The Padma bridge will have a huge impact

Technical masterpiece in a challenging environment

The construction of a bridge on the lower reaches of the Padma has been under consideration for a long time. It quickly became clear that it would be the largest infrastructure project in the history of the country. In the past, such a project appeared impossible to realize due to the large scale of the kilometers-wide river that has also changed its course many times in the past. The river delta is in continuous flux – sand banks, currents, bank erosion and side branches can change or move every few years. 

The success of other major bridge projects (Bangabandhu Bridge in 1998, Lalon-Shah Bridge in 2004) at narrower locations further upstream may have served as encouragement for the multiple feasibility studies conducted starting in the year 2000. The initial designs called for bridge beams of concrete and a cable-stayed bridge with a span of no more than 180 meters. This planning was eventually changed based on higher traffic forecasts. It was decided to build a steel girder bridge with a single rail line in the lower deck and a four-lane road on the upper deck. 

42 massive concrete pillars, 4 lanes of traffic and a “three-rail track”

The official kick-off for the bridge construction finally came at the end of 2015. Construction work on the access routes began even before this. The road connections leading up to the bridge from either side are between 720 m and 875 m long. The railway ramps are 2.36 km and 2.96 km long and connect to a bridge that consists of 41 steel girders. The span of the individual elements is 150 m, and each of them weighs 3,376 tons. These steel girders were put into place on 42 massive concrete pillars by special ships. The concrete pillars themselves rest on a total of 262 steel pilings. These have a diameter of about three meters, are filled with concrete and driven deep into the ground beneath the river bed.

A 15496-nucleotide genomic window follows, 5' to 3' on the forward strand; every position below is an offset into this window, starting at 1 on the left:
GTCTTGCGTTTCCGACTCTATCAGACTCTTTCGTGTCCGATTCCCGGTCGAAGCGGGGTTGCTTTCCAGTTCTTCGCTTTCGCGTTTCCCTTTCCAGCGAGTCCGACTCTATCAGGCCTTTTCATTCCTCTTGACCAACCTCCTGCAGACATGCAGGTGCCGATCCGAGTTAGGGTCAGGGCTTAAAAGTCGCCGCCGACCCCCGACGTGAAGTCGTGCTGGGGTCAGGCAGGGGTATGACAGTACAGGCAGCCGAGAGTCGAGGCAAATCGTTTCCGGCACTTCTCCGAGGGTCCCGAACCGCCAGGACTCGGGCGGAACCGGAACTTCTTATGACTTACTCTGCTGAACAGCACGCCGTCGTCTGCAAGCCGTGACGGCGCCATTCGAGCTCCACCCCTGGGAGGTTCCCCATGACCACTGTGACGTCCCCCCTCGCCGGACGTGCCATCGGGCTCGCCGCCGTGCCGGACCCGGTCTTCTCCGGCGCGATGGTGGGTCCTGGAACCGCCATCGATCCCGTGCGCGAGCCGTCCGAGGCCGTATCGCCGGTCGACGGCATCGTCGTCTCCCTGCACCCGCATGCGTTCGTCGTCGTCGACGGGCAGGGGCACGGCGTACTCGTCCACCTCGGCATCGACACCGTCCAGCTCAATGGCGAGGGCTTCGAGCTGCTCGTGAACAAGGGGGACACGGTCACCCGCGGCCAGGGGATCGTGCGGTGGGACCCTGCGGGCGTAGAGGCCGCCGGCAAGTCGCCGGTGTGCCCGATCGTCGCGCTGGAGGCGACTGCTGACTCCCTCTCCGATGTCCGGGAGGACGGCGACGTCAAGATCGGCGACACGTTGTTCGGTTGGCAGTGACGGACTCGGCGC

The railway section is designed as a single three-rail track so that it can be traveled by the wide gauge and metric gauge trains used in Bangladesh. With a clearance beneath the bridge of 18.3 m, it poses no hindrance to river traffic. But this infrastructure project also rates superlatives when describing the cost as well. The cost forecasts were revised upwards many times, and the expenditures of 3.962 billion dollars are four times higher than the originally projected construction costs for the bridge. On the other hand, the estimated economic benefit amounts to roughly 5.942 billion US dollars. According to these estimates, the finished bridge could increase annual economic growth in Bangladesh by about 1%.

Delayed by the pandemic

The 41st and final girder was placed on its concrete pillars on December 10th, 2020, accompanied by a formal ceremony. Nevertheless, the official and “final” end to the construction project was postponed in May 2021 by one year to June 2023. The COVID-19 pandemic was blamed for the delay. However, officials have given assurances that the bridge will be opened at least for road traffic already in June 2022. Opening of the railway line should follow some time after. The connection to the existing rail network has still not been built.

It remains to be seen how the bridge will finally impact the economic performance and transportation situation of this extremely poor country. We definitely hope for many positive effects, but whatever happens, this exciting mega-project has already left a lasting impression.